SBS releases funds for Government of Sikkim related projects and state government employees draw salaries, pensions and arrears without delay, etc. The interest rates it provides to its depositors are mutually agreed upon by the bank and the state government.

Infact J&K Bank also enjoyed similar privileges till 2011 when it finally surrendered its autonomy. Wow. Did not know this either.

So in context of demonetisation:

During the height of demonetisation drive, Sikkimese people faced a shortage of currency due to the unavailability of new denominations due to RBI restrictions. For the Government of Sikkim, this step constituted a major breach of special provisions and a step towards the “nationalisation” of its most important banking institution with its legacy from the erstwhile Kingdom of Sikkim. The weak public memory of Sikkimese people to echo on such sentimental issues following RBI diktat obliged the Government of Sikkim to evoke institutional memory by reinforcing and reminding the centre of Sikkim’s late and unusual entry as a constituent part in the Indian nation state as its reference point for negotiations.

The Union Minster of Home Affairs, Rajnath Singh sensing trouble in his official communiqué dated 8 December, 2016, directed the Ministry of Finance under Arun Jaitley to oversee successful implementation of demonetisation programme. The communiqué appraised the finance ministry to clear such road blocks that would invite condemnation both for demonetisation programme and GOI under the BJP a bad name in Sikkim. Further, it stressed that Sikkim was a politically sensitive region in India and that its people be allowed to withdraw from SBS as other people had been doing from their respective banks in other parts of the country. The most important aspect of the official communiqué lists that Sikkimese people are in fact a special category of Indian population are at not par with other Indian citizen.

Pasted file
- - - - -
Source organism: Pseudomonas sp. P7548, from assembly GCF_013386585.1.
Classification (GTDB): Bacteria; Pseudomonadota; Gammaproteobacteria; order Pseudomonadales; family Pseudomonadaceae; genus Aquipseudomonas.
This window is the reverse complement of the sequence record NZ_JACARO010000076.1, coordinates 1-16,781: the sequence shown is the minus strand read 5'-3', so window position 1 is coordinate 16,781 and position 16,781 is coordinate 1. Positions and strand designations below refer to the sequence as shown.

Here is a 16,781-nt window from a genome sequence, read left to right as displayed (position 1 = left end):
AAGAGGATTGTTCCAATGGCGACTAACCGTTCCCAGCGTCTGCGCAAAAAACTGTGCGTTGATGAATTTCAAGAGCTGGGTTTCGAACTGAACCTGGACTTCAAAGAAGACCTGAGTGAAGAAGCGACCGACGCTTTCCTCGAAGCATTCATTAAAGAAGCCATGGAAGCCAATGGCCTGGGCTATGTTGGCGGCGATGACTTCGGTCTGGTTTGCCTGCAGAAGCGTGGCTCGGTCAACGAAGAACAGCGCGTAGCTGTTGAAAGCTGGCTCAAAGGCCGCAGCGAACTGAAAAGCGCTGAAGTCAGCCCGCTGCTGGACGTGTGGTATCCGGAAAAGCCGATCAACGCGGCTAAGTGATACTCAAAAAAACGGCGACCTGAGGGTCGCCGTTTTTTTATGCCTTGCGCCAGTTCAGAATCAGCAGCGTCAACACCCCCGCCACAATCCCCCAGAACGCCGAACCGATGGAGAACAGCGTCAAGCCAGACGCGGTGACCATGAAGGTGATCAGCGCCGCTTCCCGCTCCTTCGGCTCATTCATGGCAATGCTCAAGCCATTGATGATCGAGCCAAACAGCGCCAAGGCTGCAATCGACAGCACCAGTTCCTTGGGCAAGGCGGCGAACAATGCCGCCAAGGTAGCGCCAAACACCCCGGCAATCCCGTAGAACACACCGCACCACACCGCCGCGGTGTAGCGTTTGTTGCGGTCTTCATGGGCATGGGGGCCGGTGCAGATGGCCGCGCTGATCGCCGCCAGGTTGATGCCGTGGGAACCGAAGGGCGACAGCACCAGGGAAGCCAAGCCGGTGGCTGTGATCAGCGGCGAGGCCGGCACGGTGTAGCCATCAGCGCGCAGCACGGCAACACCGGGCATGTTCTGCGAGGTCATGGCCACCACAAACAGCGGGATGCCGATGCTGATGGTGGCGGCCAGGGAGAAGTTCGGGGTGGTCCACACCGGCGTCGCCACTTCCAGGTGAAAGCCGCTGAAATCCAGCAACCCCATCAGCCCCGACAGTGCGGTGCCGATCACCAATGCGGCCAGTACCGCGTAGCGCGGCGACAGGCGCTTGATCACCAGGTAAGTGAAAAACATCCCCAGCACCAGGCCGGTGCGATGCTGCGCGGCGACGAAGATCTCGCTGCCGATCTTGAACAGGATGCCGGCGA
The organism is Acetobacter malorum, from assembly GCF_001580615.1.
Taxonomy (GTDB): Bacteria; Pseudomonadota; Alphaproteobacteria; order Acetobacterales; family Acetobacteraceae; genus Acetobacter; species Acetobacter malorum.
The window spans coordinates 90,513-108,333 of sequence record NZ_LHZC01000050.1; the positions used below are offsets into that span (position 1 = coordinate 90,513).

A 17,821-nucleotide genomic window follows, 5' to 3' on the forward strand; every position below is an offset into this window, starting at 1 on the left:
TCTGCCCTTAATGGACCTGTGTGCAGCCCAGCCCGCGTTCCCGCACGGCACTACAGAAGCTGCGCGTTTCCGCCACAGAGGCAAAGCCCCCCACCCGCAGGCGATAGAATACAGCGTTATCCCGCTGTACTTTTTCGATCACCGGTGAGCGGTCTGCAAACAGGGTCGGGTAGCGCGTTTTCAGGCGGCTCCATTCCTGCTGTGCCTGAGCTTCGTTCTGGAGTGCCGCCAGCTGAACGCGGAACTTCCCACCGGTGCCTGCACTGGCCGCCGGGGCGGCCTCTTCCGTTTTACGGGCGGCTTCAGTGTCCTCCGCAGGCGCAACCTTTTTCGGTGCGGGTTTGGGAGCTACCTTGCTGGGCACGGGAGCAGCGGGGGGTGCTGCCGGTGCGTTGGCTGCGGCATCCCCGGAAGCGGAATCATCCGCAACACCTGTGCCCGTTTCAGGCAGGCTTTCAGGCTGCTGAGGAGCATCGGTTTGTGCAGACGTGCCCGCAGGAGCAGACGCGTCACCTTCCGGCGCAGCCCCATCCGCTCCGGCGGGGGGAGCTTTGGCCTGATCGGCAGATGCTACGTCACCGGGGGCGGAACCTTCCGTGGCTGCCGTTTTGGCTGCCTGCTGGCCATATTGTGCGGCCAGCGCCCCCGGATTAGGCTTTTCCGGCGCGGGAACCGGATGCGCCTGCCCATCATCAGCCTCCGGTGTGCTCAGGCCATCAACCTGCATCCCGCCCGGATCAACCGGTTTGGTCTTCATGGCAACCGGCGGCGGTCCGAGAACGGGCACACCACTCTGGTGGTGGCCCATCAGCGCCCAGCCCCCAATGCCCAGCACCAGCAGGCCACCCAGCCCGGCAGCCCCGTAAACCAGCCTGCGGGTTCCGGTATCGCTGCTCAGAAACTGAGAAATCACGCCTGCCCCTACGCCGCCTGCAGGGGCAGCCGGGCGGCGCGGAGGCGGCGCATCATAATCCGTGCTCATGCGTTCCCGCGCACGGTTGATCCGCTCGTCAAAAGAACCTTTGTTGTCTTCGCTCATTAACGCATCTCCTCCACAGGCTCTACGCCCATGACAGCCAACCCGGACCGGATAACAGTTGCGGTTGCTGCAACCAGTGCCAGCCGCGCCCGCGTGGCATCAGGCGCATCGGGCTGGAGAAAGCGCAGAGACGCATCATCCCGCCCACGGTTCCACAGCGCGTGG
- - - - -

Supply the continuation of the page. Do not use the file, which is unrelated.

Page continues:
Here is a CAG report which gives some more details on SBS and its operations & financials as well.

We know so little of the way this country functions!

4 Responses to “Apart from RBI, this is another quasi-central bank in India: State Bank of Sikkim!”

  1. Anil Says:

    This is totally a news

  2. Pratik Datta Says:

    Wow! This is truly amazing!

  3. Amol Agrawal Says:

    Thanks Pratik. It is indeed quite something to figure this after all these years.

  4. Amol Agrawal Says:

    Yes Anil. I was totally surprised to read this as well.